Our “Stickiness” Problem: Retention, Opportunities or Feedback?

by Derek Irvine

Overcoming sharing of feedbackRecognize This! – Employees need more opportunities, more regular conversations on performance, and more frequent recognition to overcome retention challenges.

“People just don’t stick around like they used to.”

How often have you heard that phrase in terms of employee retention goals, usually coupled with statements about “there’s just no loyalty anymore.”

History shows that’s just not true. For the last 25 years, tenure has been consistently low across nearly all age ranges. And the youngest generation in the workplace tends to stay the shortest amount of time (which is not surprising considering where they are in their careers).

Chart showing average tenures over time

More recent data published in the Wall Street Journal shows average tenure across occupations doesn’t even reach 5 years.

Chart from WSJ showing less than 5 year retention average

This article focused on big data analysis for retention, looking at many different predictors to determine who might live so you can intervene. But, as the article points out, “The big challenge for employers is what, exactly, to do with the information.”

My suggestion is the rather obvious: Get out ahead of the situation whenever possible. John Hollon pointed out in TLNT that too many companies are “stuck in recession mode” and are not investing in current employees as they should – either with opportunities for internal growth or ongoing feedback.

3 Key Steps to Address our “Stickiness” Problem

Addressing the “retention challenge” requires an attack on three fronts:

  1. Create Opportunities – Employees of all ages and career stages are looking for opportunities to increase their own knowledge and grow their careers. They will either do that in your organization or elsewhere. Sometimes we make it easier for employees to look for growth opportunities elsewhere. We need to refocus our efforts (and often our budgets) on learning, development and career advancement for our current employees.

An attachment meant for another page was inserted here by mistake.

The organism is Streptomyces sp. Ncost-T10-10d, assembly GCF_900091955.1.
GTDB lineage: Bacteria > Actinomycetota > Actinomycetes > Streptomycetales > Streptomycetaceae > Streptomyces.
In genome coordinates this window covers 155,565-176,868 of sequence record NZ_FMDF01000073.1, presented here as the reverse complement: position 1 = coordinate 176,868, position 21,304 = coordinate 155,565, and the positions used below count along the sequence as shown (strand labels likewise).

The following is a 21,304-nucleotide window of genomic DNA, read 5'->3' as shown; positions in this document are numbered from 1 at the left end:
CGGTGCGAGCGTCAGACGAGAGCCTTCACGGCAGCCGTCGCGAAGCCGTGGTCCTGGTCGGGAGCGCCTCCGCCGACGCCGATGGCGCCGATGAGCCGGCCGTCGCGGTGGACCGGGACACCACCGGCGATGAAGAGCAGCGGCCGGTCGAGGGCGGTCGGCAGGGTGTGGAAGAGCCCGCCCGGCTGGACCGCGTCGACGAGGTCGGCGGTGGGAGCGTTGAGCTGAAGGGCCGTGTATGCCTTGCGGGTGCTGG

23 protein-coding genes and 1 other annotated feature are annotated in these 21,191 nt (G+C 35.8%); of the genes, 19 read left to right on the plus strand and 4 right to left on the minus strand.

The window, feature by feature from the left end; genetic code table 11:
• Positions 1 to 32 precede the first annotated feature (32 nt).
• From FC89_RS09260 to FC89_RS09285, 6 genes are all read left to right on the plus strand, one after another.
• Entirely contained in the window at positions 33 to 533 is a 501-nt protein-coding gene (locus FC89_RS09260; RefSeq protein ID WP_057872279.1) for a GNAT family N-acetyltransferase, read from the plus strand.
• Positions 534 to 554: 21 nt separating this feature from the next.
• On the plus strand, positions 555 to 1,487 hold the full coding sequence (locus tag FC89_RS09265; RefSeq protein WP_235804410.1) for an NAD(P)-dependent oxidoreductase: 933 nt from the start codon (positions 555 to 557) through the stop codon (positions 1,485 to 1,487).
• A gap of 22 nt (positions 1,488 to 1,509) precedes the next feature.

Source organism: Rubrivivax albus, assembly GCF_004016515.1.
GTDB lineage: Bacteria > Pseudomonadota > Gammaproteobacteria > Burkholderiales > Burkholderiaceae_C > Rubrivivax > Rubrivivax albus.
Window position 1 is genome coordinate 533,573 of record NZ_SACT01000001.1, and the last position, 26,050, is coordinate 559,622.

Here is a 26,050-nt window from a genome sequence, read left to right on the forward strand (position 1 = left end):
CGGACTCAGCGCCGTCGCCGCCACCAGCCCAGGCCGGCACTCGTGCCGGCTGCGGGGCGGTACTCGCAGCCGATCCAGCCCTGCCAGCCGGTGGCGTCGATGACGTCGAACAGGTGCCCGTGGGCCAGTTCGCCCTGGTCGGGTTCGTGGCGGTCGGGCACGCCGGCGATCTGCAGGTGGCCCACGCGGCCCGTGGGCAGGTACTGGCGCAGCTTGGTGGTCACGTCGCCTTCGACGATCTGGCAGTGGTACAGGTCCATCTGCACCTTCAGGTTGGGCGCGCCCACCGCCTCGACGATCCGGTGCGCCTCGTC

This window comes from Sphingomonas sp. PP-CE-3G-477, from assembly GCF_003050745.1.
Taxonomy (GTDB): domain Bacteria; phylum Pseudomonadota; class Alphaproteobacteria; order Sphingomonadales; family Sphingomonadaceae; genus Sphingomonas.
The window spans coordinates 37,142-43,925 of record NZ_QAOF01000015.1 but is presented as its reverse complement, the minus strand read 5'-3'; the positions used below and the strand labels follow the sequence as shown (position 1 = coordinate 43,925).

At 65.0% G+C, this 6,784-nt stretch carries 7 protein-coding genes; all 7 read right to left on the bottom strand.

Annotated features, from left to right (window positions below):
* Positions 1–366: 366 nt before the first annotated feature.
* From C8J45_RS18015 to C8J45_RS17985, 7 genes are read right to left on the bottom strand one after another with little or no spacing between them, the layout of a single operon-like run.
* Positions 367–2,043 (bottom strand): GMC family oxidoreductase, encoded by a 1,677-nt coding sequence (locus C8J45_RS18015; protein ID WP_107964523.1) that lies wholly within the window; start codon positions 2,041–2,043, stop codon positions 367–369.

2. Talk to the Them More! – People need ongoing constructive conversations with their leaders, mentors and managers throughout the year (and I’d argue throughout the week). Too often, we allow the structured performance review process to dictate when we hold these conversations. Frequent and timely feedback, both positive and constructive, helps employees stay on track and stay personally invested in short- and long-term outcomes.
  3. Recognize them before the traditional 5 year anniversary marker – In traditional years of service anniversary programs, why do we typically recognize people at 5, 10, 15, etc., years? Because that’s when the US and Canadian tax laws offered tax-free award options. Tax law is a terrible reason to follow a specific approach. The Wall Street Journal graphic above is the perfect illustration as to why – you won’t capture the vast majority of your employees if you wait that long. Celebrating anniversary milestone achievements is important, but it should start much sooner and occur in conjunction in ongoing peer-to-peer and manager-based recognition of desired behaviors and values.

How does your organization address retention, feedback and recognition needs? What do you seek yourself?